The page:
UA President Jim Johnsen fired back on Wednesday with his own letter, detailed in a story published by the News-Miner.

“The governor justifies cuts to education, health care and other government services by citing a $1.6 billion deficit,” Johnsen wrote. “However, the budget proposal includes a $1.9 billion appropriation for PFDs. This budget then is a policy choice for Alaskans, not a fiscal necessity.”

The administration responded by accusing Johnsen of wanting to take away dividends. Neat.

Regent John Davies, a former legislator, also weighed in on the issue:

“There’s a modicum of factualness in that it’s true that $134 million is 17 percent of our current budget,” said. “But the other lines in the budget the governor refers to, the tuition receipts and research money, those will be reduced as a result of this cut in state funding.”

Local governments could dissolve, but ‘I don’t know’

The headline from the day was, of course, the less-than-stellar performance of Office of Management and Budget economist Ed King. We broke it down here and the AKLedger’s recap has even more details you get when you’re not flittering between hearings like we do, including this exchange between Rep. Tammie Wilson and King:

“Mr. King, I’m a little confused because I thought this presentation was the economic impact analysis for the governor’s proposed fiscal plan,” Wilson said after King had talked for an hour. “Is there some place in the presentation that you’re actually going to give us the economic impact of the budget that’s before us?”

“Nobody knows the answer to that question,” King replied. “ISER doesn’t know. I don’t know. Nobody knows exactly how the future is going to unfold. I wish that I could give you an answer to that question. All of those proposals are all being evaluated by their own departments.”

It appears that the administration and King seem to think that the Legislature is asking for the precise, down-to-the-job impact of the budget. They’re not. They’re obviously not, and to assume so is to intentionally obscure the discussion.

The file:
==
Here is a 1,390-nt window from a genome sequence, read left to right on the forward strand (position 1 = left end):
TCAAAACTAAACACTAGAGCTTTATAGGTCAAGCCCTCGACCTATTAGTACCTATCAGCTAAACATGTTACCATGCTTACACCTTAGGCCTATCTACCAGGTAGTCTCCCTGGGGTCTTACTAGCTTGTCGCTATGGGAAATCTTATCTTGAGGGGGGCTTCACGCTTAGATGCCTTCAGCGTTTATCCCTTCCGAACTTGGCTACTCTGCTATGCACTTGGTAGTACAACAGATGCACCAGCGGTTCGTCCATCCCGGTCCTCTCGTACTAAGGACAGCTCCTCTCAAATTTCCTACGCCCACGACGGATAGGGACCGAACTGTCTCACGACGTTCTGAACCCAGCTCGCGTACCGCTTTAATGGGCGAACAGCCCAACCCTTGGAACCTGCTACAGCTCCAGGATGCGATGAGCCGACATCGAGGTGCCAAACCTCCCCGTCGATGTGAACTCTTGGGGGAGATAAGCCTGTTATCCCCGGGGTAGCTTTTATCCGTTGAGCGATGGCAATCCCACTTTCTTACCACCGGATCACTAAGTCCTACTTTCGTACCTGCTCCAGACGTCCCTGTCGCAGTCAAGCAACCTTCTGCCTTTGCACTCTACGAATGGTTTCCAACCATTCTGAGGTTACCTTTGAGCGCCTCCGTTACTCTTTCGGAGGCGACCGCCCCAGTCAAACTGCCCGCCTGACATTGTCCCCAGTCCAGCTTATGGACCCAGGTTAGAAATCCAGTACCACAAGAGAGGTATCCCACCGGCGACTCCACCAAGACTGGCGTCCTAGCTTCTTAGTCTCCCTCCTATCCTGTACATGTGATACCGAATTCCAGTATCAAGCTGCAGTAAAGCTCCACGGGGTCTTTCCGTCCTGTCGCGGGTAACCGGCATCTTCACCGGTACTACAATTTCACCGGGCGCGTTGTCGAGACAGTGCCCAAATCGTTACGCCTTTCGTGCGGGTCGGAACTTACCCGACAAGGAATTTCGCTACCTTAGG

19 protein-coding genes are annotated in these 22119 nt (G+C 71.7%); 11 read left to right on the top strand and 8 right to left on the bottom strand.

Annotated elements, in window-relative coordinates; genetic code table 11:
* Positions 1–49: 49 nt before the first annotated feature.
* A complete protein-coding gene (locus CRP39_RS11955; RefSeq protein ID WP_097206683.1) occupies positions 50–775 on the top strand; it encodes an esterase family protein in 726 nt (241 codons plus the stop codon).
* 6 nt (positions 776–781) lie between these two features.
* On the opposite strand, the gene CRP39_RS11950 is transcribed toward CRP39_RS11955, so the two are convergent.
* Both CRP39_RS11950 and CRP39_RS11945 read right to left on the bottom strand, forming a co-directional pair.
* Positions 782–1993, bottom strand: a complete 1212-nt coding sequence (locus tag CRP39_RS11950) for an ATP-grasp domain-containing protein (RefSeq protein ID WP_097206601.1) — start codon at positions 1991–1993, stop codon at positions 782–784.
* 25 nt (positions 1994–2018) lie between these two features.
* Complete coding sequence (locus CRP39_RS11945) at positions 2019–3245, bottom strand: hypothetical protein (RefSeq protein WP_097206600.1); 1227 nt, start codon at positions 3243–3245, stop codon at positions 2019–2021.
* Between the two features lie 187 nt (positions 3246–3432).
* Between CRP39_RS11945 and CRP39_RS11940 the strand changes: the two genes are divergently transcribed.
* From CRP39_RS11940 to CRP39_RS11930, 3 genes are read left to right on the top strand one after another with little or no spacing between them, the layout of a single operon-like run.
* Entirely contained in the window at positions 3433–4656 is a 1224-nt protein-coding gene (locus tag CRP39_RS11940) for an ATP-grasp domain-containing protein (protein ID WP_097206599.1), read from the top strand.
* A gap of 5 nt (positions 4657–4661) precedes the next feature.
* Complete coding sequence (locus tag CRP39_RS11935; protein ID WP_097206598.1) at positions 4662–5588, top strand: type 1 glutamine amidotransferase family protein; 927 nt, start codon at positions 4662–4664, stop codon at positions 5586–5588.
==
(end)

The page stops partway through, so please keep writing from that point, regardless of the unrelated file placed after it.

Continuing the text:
Some could call it gaslighting.

What they’re looking for is an understanding of what Sen. Natasha von Imhof described Wednesday as “the broad strokes.” Even a range of what might happen would probably help a lot of legislators sleep better at night. Where’s the backup for the claims that private sector growth will far outpace the losses to the public sector?

Anyways, when King did speak about a possible range of outcomes for local government it included this alarming throwaway line:

“We don’t know exactly how local governments are going to react to the proposals if they were to pass. We might expect that some local governments raise taxes, we might expect that some local governments make budget cuts, we might expect some local governments dissolve,” he said before plowing ahead. “We don’t really know how all of that plays out. … We don’t know what local governments are going to do.”

He added that the Alaska Municipal League is doing its own analysis of the impacts, noting “they’re much more equipped to have this kind of analysis than I would pretend to know.” (Why would you admit that?)

“Mr. King, I think the most striking thing I think you said is that some local governments might dissolve?” an incredulous Rep. Andy Josephson, D-Anchorage, asked. “Is that what you said?”

“I have no idea what the local governments are going to do, but it is an option so I would not throw that as something that’s not possible,” King replied. “I don’t know. That’s a decision those local governments would have to make.”

“I think the point is made for me,” Josephson replied.


King deleted his Twitter account by the end of the day. Lame.

Also, just how accurate is ISER?

King’s presentation seemed to largely be aimed at undermining the credibility of the University of Alaska Anchorage’s Institute of Social and Economic Research, which is scheduled to present to the Legislature today, basically arguing that economics is basically an unknowable art so why even try.

One reader pointed out to us that ISER has reviewed its own accuracy, and it’s not all that off:

What we’re reading

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Solitaire is pretty fun, but have you tried Disney Emoji Blitz?